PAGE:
If they had been drawn indifferently by any point, the proportion for the apical, middle and basal parts would have been 33.3 per cent. for each; but, as we have just seen, it might have been expected that a much larger proportion would have been drawn in by the basal than by any other part. As the case stands, nearly three times as many were drawn in by the apex as by the base. If we consider the broad triangles by themselves, 59 per cent. were drawn in by the apex, 25 per cent. by the middle, and 16 per cent. by the base. Of the narrow triangles, 65 per cent. were drawn in by the apex, 14 per cent, by the middle, and 21 per cent. by the base; so that here those drawn in by the apex were more than 3 times as many as those drawn in by the base. We may therefore conclude that the manner in which the triangles are drawn into the burrows is not a matter of chance.

In eight cases, two triangles had been drawn into the same burrow, and in seven of these cases, one had been drawn in by the apex and the other by the base. This again indicates that the result is not determined by chance. Worms appear sometimes to revolve in the act of drawing in the triangles, for five out of the whole lot had been wound into an irregular spire round the inside of the burrow. Worms kept in a warm room drew 63 triangles into their burrows; but, as in the case of the pine-leaves, they worked in a rather careless manner, for only 44 per cent. were drawn in by the apex, 22 per cent. by the middle, and 33 per cent. by the base. In five cases, two triangles were drawn into the same burrow.

It may be suggested with much apparent probability that so large a proportion of the triangles were drawn in by the apex, not from the worms having selected this end as the most convenient for the purpose, but from having first tried in other ways and failed. This notion was countenanced by the manner in which worms in confinement were seen to drag about and drop the triangles; but then they were working carelessly. I did not at first perceive the importance of this subject, but merely noticed that the bases of those triangles which had been drawn in by the apex, were generally clean and not crumpled. The subject was afterwards attended to carefully. In the first place several triangles which had been drawn in by the basal angles, or by the base, or a little above the base, and which were thus much crumpled and dirtied, were left for some hours in water and were then well shaken while immersed; but neither the dirt nor the creases were thus removed. Only slight creases could be obliterated, even by pulling the wet triangles several times through my fingers. Owing to the slime from the worms' bodies, the dirt was not easily washed off. We may therefore conclude that if a triangle, before being dragged in by the apex, had been dragged into a burrow by its base with even a slight degree of force, the basal part would long retain its creases and remain dirty. The condition of 89 triangles (65 narrow and 24 broad ones), which had been drawn in by the apex, was observed; and the bases of only 7 of them were at all creased, being at the same time generally dirty. Of the 82 uncreased triangles, 14 were dirty at the base; but it does not follow from this fact that these had first been dragged towards the burrows by their bases; for the worms sometimes covered large portions of the triangles with slime, and these when dragged by the apex over the ground would be dirtied; and during rainy weather, the triangles were often dirtied over one whole side or over both sides. If the worms had dragged the triangles to the mouths of their burrows by their bases, as often as by their apices, and had then perceived, without actually trying to draw them into the burrow, that the broader end was not well adapted for this purpose--even in this case a large proportion would probably have had their basal ends dirtied. We may therefore infer--improbable as is the inference-- that worms are able by some means to judge which is the best end by which to draw triangles of paper into their burrows.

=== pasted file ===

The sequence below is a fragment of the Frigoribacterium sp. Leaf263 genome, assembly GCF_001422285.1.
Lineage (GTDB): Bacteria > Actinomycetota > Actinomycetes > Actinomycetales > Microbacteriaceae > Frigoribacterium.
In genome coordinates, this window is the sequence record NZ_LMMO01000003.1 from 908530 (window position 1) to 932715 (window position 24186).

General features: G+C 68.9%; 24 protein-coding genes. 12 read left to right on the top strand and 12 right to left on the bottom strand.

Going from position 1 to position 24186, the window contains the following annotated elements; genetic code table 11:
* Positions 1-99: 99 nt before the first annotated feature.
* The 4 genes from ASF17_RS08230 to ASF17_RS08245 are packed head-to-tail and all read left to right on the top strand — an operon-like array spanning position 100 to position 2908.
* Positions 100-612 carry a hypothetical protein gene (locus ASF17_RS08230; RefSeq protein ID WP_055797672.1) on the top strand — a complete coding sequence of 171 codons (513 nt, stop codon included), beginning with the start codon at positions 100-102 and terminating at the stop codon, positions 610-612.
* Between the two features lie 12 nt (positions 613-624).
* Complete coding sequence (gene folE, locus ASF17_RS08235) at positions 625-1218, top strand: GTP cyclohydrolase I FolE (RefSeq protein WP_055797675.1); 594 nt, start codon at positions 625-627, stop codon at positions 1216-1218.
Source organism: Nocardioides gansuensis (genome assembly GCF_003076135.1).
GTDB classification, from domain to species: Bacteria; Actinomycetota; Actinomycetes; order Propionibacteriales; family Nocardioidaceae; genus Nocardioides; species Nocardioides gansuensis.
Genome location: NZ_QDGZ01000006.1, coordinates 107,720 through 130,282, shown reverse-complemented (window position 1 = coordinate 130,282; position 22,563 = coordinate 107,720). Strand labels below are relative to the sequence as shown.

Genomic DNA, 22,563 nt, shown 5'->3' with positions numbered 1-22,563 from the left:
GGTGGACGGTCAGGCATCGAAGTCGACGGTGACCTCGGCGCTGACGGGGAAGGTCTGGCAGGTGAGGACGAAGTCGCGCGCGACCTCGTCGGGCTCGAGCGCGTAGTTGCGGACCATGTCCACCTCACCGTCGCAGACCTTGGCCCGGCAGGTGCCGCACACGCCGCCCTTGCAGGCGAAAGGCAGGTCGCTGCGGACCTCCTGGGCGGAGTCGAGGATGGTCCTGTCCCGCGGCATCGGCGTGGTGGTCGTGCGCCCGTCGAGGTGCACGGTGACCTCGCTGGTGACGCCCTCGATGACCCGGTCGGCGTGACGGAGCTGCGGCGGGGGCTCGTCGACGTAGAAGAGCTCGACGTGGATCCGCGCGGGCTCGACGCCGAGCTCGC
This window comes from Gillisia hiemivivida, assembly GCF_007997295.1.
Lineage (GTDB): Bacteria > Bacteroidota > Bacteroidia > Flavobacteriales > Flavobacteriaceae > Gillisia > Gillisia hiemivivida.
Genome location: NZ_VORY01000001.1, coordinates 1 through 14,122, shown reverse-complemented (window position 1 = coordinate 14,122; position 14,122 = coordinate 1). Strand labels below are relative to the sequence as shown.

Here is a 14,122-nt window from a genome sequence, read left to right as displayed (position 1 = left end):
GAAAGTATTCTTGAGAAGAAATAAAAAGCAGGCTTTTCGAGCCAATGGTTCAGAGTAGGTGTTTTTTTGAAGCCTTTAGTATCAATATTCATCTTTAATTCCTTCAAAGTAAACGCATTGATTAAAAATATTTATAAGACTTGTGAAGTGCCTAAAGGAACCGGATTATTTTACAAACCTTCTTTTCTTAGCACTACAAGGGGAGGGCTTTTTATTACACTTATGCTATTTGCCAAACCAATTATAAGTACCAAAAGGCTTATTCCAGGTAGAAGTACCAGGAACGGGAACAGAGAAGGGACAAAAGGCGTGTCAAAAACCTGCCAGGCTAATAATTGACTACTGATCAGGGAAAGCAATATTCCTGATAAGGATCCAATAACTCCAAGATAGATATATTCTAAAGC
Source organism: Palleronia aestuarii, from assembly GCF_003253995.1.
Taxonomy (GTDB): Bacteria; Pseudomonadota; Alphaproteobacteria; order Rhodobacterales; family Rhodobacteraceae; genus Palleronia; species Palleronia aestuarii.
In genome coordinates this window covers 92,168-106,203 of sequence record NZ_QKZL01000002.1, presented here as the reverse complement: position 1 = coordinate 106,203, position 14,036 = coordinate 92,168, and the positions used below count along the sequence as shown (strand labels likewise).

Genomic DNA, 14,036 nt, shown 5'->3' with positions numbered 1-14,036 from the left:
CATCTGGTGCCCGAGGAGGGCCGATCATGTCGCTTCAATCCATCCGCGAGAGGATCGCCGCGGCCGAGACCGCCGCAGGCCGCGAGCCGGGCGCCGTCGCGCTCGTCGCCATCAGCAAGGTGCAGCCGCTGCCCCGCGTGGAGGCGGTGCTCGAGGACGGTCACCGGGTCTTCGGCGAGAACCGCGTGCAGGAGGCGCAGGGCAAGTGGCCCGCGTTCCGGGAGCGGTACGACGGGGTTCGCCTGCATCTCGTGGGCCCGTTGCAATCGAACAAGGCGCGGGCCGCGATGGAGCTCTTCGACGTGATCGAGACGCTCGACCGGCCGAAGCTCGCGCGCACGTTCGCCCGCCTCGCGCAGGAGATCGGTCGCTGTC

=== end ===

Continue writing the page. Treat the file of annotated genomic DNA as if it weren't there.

The percentage results of the foregoing observations on the manner in which worms draw various kinds of objects into the mouths of their burrows may be abridged as follows:-

Drawn into the Drawn in, Drawn in, Nature of Object. burrows, by or by or by or near near near the the the apex. middle. base. Leaves of various kinds 80 11 9 - of the Lime, basal margin of blade broad, apex acuminated 79 17 4 - of a Laburnum, basal part of blade as narrow as, or some- times little narrower than the apical part 63 10 27 - of the Rhododendron, basal part of blade often narrower than the apical part 34 ...

The Formation of Vegetable Mould Through the Action of Worms Page 20

19th Century English Literature

Charles Darwin

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Charles Darwin

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